My love/ hate relationship with social media.
A very honest blog. One that highlights a very fuzzy truth behind the smiles, handstands and captured moments of paradise.
Being a yoga teacher in this technology focused world, social media is an integral part of business. The more time that is put into creating and publishing content, more often than not, more students will be aware of your class or pop up workshop, and so more will come along. It’s simple, really.
But, this weekend I did a thing. A horrible, anti-social media thing.
I did not pick up my phone. I know. Shock.
(Okay yes, I did text my partner, call my mum and check the time. But other than that, I did not take any photos, share an instagram story, or post anything. At all.)
This weekend was a blissful one. Not picking up my phone took me into a state of presence and mindfulness. Things I did, I did for me. I didn’t have to show, or even prove, my practice to anyone.
It’s an interesting juxtaposition – how, in my yoga classes I promote mindfulness, quietness, authenticity and presence. Yet, social media for me, offers quite the opposite.
The reason for this blog is to perhaps invite awareness to the presence and mindful living that is detracted when scrolling through your phone.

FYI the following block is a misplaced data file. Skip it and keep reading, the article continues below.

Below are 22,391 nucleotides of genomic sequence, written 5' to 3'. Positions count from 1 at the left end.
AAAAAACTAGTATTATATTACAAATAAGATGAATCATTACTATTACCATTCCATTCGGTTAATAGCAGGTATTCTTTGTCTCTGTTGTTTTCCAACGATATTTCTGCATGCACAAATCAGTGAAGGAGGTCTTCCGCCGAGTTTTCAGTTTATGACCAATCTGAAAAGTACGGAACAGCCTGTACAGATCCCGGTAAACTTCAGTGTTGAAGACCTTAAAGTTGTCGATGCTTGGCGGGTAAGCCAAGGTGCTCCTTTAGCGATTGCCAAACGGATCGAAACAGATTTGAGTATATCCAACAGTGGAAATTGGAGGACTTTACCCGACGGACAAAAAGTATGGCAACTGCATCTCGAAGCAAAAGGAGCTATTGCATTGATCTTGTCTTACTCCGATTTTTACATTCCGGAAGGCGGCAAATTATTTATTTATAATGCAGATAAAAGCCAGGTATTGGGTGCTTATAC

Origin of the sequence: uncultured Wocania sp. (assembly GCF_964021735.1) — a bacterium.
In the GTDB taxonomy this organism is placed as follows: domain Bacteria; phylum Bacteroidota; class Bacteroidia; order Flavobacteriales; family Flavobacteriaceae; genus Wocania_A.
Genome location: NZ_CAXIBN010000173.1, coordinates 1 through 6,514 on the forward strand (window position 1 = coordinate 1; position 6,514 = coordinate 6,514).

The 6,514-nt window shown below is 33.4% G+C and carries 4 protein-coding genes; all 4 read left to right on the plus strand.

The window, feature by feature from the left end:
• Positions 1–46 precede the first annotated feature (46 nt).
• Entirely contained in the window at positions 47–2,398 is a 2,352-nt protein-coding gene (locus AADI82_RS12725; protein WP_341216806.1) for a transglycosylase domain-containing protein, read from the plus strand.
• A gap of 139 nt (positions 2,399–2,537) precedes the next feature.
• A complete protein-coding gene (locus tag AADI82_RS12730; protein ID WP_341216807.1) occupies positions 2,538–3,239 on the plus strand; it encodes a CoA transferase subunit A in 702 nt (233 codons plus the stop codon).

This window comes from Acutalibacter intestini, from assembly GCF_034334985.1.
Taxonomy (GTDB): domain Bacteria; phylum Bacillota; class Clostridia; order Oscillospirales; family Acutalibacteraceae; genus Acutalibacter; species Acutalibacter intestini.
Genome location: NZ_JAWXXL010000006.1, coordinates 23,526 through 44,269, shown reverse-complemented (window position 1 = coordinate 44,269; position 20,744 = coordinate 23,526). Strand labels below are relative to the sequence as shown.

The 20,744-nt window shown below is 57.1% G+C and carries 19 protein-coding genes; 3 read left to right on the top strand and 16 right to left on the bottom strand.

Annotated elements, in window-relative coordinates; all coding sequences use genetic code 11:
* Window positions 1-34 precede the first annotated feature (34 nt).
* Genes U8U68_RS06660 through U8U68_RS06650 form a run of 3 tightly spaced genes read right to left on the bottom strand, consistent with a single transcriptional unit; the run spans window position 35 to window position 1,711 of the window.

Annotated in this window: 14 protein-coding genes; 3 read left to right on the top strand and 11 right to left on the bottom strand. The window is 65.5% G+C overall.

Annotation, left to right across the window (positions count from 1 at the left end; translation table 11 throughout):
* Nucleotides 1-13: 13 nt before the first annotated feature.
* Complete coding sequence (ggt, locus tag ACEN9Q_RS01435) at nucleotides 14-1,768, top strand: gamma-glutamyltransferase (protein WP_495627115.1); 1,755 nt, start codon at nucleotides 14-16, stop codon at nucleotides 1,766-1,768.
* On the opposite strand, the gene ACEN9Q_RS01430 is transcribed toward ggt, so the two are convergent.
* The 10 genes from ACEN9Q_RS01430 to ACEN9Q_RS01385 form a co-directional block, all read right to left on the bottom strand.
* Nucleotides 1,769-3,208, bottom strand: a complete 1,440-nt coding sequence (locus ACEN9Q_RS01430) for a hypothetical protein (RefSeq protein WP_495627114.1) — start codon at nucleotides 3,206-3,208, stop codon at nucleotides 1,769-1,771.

In 2018, the average time spent on a phone is 3 hours and 35 minutes per day. The predicted forecast for 2019 is that more time will be spent on a mobile phone than watching TV. Or, if you’re anything like me, I sometimes find myself doing both things at once. Ooops.
My point is, just imagine how much more can be done, learnt and experienced within those 3 hours and 35 minutes. Think how many books you could read, walks you could walk, family members you could catch up with and yoga classes you could go to. (See what I did there?)
Social media has a way of bringing us what we think we need. Whether you follow yoga blogs, fitness inspiration, food channels or your favourite celebrity. Scrolling through our phone brings us all that we admire. From this, it is perhaps we feel we are a part of this community. Whatever this is. The truth is friends catching up to spend time scrolling. To walk in the park and notice the latest tweet rather than tweet of the bird above you. To sit on the bus at the end of the day, neck crumpled and falling down as you post a photo of a holiday three months ago.
Of course, there is some element of value in this work. Social media does hold the capacity to bring people together, to raise awareness and to embark on conversation.
But, real life does that too.
What will your afternoon off social media bring you? A new book? Time for coffee?
A time for you, your yoga mat and your breath?
I’m sure your followers will understand.
Written by Charlotte from Amala Movement